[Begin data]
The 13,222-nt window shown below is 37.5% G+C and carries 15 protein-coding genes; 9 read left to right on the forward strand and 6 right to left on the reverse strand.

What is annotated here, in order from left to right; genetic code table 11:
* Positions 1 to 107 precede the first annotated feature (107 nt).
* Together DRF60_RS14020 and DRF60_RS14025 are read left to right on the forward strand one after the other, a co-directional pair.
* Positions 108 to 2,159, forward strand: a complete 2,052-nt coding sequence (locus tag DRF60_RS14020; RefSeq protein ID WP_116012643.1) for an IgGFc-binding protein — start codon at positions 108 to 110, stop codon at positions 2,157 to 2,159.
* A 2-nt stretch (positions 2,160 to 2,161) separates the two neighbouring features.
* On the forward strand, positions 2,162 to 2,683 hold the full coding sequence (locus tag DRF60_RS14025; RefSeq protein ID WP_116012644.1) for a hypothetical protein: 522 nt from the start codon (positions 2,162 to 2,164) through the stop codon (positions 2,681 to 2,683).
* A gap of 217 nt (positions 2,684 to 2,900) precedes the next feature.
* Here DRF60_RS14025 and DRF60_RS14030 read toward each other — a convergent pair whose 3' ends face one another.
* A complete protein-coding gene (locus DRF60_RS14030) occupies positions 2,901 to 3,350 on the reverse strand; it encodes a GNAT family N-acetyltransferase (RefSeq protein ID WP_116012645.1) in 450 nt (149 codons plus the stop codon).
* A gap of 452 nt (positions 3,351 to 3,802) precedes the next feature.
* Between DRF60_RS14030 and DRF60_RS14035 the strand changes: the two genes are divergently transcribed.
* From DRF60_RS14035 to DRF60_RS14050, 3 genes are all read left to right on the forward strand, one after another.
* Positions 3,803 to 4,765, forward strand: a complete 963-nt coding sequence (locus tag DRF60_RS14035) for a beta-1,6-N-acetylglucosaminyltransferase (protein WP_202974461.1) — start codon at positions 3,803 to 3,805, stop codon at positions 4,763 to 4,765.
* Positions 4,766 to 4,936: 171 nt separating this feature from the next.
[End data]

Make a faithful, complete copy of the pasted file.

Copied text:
The 13,222-nt window shown below is 37.5% G+C and carries 15 protein-coding genes; 9 read left to right on the forward strand and 6 right to left on the reverse strand.

What is annotated here, in order from left to right; genetic code table 11:
* Positions 1 to 107 precede the first annotated feature (107 nt).
* Together DRF60_RS14020 and DRF60_RS14025 are read left to right on the forward strand one after the other, a co-directional pair.
* Positions 108 to 2,159, forward strand: a complete 2,052-nt coding sequence (locus tag DRF60_RS14020; RefSeq protein ID WP_116012643.1) for an IgGFc-binding protein — start codon at positions 108 to 110, stop codon at positions 2,157 to 2,159.
* A 2-nt stretch (positions 2,160 to 2,161) separates the two neighbouring features.
* On the forward strand, positions 2,162 to 2,683 hold the full coding sequence (locus tag DRF60_RS14025; RefSeq protein ID WP_116012644.1) for a hypothetical protein: 522 nt from the start codon (positions 2,162 to 2,164) through the stop codon (positions 2,681 to 2,683).
* A gap of 217 nt (positions 2,684 to 2,900) precedes the next feature.
* Here DRF60_RS14025 and DRF60_RS14030 read toward each other — a convergent pair whose 3' ends face one another.
* A complete protein-coding gene (locus DRF60_RS14030) occupies positions 2,901 to 3,350 on the reverse strand; it encodes a GNAT family N-acetyltransferase (RefSeq protein ID WP_116012645.1) in 450 nt (149 codons plus the stop codon).
* A gap of 452 nt (positions 3,351 to 3,802) precedes the next feature.
* Between DRF60_RS14030 and DRF60_RS14035 the strand changes: the two genes are divergently transcribed.
* From DRF60_RS14035 to DRF60_RS14050, 3 genes are all read left to right on the forward strand, one after another.
* Positions 3,803 to 4,765, forward strand: a complete 963-nt coding sequence (locus tag DRF60_RS14035) for a beta-1,6-N-acetylglucosaminyltransferase (protein WP_202974461.1) — start codon at positions 3,803 to 3,805, stop codon at positions 4,763 to 4,765.
* Positions 4,766 to 4,936: 171 nt separating this feature from the next.